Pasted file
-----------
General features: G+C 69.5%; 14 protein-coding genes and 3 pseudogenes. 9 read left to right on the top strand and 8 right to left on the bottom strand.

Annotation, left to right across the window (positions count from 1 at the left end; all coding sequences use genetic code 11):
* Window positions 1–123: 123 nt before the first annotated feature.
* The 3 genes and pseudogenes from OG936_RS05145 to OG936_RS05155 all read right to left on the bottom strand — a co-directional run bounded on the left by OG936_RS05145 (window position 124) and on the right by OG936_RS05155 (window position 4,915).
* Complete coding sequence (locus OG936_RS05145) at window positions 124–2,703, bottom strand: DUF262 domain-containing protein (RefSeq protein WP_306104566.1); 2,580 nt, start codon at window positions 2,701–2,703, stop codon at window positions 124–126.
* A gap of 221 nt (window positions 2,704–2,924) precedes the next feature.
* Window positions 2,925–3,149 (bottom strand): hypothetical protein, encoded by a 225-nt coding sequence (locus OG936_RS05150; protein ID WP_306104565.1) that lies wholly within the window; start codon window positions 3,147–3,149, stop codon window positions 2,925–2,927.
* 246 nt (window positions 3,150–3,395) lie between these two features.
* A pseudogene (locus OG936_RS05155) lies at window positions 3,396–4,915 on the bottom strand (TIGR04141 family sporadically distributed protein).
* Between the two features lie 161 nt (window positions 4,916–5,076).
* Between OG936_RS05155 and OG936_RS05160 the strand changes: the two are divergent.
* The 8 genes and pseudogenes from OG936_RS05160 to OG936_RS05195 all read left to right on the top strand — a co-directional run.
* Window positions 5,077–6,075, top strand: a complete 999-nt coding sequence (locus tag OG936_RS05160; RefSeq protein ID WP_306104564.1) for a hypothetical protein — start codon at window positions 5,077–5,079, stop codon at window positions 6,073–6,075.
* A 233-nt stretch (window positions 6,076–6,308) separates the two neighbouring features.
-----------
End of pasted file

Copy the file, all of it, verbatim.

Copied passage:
General features: G+C 69.5%; 14 protein-coding genes and 3 pseudogenes. 9 read left to right on the top strand and 8 right to left on the bottom strand.

Annotation, left to right across the window (positions count from 1 at the left end; all coding sequences use genetic code 11):
* Window positions 1–123: 123 nt before the first annotated feature.
* The 3 genes and pseudogenes from OG936_RS05145 to OG936_RS05155 all read right to left on the bottom strand — a co-directional run bounded on the left by OG936_RS05145 (window position 124) and on the right by OG936_RS05155 (window position 4,915).
* Complete coding sequence (locus OG936_RS05145) at window positions 124–2,703, bottom strand: DUF262 domain-containing protein (RefSeq protein WP_306104566.1); 2,580 nt, start codon at window positions 2,701–2,703, stop codon at window positions 124–126.
* A gap of 221 nt (window positions 2,704–2,924) precedes the next feature.
* Window positions 2,925–3,149 (bottom strand): hypothetical protein, encoded by a 225-nt coding sequence (locus OG936_RS05150; protein ID WP_306104565.1) that lies wholly within the window; start codon window positions 3,147–3,149, stop codon window positions 2,925–2,927.
* 246 nt (window positions 3,150–3,395) lie between these two features.
* A pseudogene (locus OG936_RS05155) lies at window positions 3,396–4,915 on the bottom strand (TIGR04141 family sporadically distributed protein).
* Between the two features lie 161 nt (window positions 4,916–5,076).
* Between OG936_RS05155 and OG936_RS05160 the strand changes: the two are divergent.
* The 8 genes and pseudogenes from OG936_RS05160 to OG936_RS05195 all read left to right on the top strand — a co-directional run.
* Window positions 5,077–6,075, top strand: a complete 999-nt coding sequence (locus tag OG936_RS05160; RefSeq protein ID WP_306104564.1) for a hypothetical protein — start codon at window positions 5,077–5,079, stop codon at window positions 6,073–6,075.
* A 233-nt stretch (window positions 6,076–6,308) separates the two neighbouring features.